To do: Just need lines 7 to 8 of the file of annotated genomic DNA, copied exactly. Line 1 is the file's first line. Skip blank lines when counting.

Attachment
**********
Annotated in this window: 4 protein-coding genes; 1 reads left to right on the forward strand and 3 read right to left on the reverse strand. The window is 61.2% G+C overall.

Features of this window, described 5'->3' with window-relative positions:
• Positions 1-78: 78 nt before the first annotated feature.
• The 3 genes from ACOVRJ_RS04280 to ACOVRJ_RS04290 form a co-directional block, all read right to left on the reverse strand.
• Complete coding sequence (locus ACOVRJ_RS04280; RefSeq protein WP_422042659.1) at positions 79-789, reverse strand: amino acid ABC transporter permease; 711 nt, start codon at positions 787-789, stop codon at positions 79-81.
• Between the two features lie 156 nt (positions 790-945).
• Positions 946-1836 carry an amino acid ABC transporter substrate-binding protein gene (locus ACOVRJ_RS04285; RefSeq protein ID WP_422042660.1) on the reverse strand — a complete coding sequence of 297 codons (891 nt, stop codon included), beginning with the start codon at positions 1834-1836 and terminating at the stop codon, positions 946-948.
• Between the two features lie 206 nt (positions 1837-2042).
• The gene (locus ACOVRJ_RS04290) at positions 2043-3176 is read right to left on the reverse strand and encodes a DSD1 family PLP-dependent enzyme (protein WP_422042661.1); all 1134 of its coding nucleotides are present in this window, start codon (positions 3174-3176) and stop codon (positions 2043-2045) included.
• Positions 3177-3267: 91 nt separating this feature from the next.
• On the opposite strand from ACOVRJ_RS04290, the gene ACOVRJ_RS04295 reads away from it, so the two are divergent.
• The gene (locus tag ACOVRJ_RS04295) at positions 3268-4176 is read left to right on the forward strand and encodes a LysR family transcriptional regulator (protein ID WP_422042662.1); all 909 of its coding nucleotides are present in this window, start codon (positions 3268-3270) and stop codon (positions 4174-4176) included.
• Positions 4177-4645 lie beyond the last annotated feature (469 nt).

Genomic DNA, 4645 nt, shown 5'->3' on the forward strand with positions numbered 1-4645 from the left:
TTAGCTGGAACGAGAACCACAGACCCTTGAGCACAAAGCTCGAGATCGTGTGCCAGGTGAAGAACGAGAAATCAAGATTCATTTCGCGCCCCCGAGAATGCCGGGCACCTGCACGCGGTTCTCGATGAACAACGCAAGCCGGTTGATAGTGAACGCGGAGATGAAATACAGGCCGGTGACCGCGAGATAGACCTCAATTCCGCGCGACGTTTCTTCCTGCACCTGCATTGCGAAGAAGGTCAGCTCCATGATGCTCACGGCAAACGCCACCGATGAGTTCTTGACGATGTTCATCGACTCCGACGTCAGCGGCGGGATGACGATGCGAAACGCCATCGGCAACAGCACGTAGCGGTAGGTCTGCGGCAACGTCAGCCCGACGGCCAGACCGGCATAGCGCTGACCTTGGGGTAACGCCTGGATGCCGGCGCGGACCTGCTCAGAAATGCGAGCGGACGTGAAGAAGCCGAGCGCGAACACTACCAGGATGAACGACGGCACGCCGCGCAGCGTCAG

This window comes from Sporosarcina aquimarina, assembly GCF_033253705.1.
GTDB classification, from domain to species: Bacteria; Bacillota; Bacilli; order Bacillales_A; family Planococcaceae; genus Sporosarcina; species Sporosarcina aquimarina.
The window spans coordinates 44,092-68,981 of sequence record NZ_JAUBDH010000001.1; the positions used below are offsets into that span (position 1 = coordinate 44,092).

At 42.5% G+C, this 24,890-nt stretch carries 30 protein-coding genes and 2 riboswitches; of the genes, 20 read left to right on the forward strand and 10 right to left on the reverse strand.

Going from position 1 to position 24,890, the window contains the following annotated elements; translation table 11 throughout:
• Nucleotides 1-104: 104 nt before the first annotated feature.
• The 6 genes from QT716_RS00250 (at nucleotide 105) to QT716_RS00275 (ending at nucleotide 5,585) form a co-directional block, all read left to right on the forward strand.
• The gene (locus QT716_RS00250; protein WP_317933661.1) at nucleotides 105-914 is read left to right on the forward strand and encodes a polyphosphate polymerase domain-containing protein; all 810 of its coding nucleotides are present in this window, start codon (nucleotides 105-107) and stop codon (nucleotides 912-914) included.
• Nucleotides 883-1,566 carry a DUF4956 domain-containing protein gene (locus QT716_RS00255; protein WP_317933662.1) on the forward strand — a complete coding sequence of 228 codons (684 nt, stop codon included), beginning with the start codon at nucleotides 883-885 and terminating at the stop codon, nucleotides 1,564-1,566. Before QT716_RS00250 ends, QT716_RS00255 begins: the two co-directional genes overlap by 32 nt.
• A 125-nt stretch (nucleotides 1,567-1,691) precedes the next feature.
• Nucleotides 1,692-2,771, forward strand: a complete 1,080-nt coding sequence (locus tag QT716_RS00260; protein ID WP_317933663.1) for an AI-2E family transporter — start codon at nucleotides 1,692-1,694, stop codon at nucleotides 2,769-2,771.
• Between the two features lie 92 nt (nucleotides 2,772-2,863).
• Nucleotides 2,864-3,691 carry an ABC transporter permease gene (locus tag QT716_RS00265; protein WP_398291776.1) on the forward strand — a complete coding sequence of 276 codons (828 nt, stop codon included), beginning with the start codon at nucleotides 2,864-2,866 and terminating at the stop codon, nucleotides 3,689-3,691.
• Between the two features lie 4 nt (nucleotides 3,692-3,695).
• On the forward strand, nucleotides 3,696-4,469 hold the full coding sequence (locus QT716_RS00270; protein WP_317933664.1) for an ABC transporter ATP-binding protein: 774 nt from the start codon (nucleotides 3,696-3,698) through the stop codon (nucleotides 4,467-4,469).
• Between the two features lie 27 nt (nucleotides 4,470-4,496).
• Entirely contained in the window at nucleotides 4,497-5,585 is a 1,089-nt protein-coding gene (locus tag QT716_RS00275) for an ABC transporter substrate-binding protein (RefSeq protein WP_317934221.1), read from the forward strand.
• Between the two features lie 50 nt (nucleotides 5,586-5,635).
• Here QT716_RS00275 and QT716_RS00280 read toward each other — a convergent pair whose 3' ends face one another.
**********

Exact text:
• Positions 946-1836 carry an amino acid ABC transporter substrate-binding protein gene (locus ACOVRJ_RS04285; RefSeq protein ID WP_422042660.1) on the reverse strand — a complete coding sequence of 297 codons (891 nt, stop codon included), beginning with the start codon at positions 1834-1836 and terminating at the stop codon, positions 946-948.
• Between the two features lie 206 nt (positions 1837-2042).